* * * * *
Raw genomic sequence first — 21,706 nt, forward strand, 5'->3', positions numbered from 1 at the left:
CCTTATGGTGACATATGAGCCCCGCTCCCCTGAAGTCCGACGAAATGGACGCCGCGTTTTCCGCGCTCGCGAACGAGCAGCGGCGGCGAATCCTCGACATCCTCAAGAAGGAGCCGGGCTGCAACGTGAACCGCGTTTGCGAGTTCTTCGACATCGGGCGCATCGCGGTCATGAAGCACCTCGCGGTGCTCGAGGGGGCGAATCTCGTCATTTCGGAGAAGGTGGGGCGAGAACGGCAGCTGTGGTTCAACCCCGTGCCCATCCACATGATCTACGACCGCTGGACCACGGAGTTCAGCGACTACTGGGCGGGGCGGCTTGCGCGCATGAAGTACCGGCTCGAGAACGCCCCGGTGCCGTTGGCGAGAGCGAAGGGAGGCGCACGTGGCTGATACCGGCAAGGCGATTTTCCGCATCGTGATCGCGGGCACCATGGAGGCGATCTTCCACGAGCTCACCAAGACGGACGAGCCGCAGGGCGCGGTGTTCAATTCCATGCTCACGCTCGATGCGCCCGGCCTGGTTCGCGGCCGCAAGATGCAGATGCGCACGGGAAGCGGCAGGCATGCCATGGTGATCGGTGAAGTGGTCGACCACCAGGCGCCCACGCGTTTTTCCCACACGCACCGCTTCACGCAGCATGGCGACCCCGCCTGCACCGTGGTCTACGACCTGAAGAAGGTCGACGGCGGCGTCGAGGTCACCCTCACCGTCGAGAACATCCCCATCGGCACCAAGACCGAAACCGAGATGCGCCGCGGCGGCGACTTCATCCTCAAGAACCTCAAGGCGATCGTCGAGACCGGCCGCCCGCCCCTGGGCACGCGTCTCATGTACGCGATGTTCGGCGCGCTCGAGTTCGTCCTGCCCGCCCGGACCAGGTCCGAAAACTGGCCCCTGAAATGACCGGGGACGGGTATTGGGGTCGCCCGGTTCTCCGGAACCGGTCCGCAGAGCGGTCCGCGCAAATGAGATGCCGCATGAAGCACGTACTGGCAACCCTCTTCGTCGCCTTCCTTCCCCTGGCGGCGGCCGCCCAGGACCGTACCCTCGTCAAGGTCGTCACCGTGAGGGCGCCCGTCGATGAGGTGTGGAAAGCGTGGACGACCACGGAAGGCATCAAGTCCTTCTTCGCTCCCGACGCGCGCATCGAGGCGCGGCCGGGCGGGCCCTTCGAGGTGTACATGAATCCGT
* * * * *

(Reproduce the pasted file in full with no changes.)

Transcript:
Raw genomic sequence first — 21,706 nt, forward strand, 5'->3', positions numbered from 1 at the left:
CCTTATGGTGACATATGAGCCCCGCTCCCCTGAAGTCCGACGAAATGGACGCCGCGTTTTCCGCGCTCGCGAACGAGCAGCGGCGGCGAATCCTCGACATCCTCAAGAAGGAGCCGGGCTGCAACGTGAACCGCGTTTGCGAGTTCTTCGACATCGGGCGCATCGCGGTCATGAAGCACCTCGCGGTGCTCGAGGGGGCGAATCTCGTCATTTCGGAGAAGGTGGGGCGAGAACGGCAGCTGTGGTTCAACCCCGTGCCCATCCACATGATCTACGACCGCTGGACCACGGAGTTCAGCGACTACTGGGCGGGGCGGCTTGCGCGCATGAAGTACCGGCTCGAGAACGCCCCGGTGCCGTTGGCGAGAGCGAAGGGAGGCGCACGTGGCTGATACCGGCAAGGCGATTTTCCGCATCGTGATCGCGGGCACCATGGAGGCGATCTTCCACGAGCTCACCAAGACGGACGAGCCGCAGGGCGCGGTGTTCAATTCCATGCTCACGCTCGATGCGCCCGGCCTGGTTCGCGGCCGCAAGATGCAGATGCGCACGGGAAGCGGCAGGCATGCCATGGTGATCGGTGAAGTGGTCGACCACCAGGCGCCCACGCGTTTTTCCCACACGCACCGCTTCACGCAGCATGGCGACCCCGCCTGCACCGTGGTCTACGACCTGAAGAAGGTCGACGGCGGCGTCGAGGTCACCCTCACCGTCGAGAACATCCCCATCGGCACCAAGACCGAAACCGAGATGCGCCGCGGCGGCGACTTCATCCTCAAGAACCTCAAGGCGATCGTCGAGACCGGCCGCCCGCCCCTGGGCACGCGTCTCATGTACGCGATGTTCGGCGCGCTCGAGTTCGTCCTGCCCGCCCGGACCAGGTCCGAAAACTGGCCCCTGAAATGACCGGGGACGGGTATTGGGGTCGCCCGGTTCTCCGGAACCGGTCCGCAGAGCGGTCCGCGCAAATGAGATGCCGCATGAAGCACGTACTGGCAACCCTCTTCGTCGCCTTCCTTCCCCTGGCGGCGGCCGCCCAGGACCGTACCCTCGTCAAGGTCGTCACCGTGAGGGCGCCCGTCGATGAGGTGTGGAAAGCGTGGACGACCACGGAAGGCATCAAGTCCTTCTTCGCTCCCGACGCGCGCATCGAGGCGCGGCCGGGCGGGCCCTTCGAGGTGTACATGAATCCGT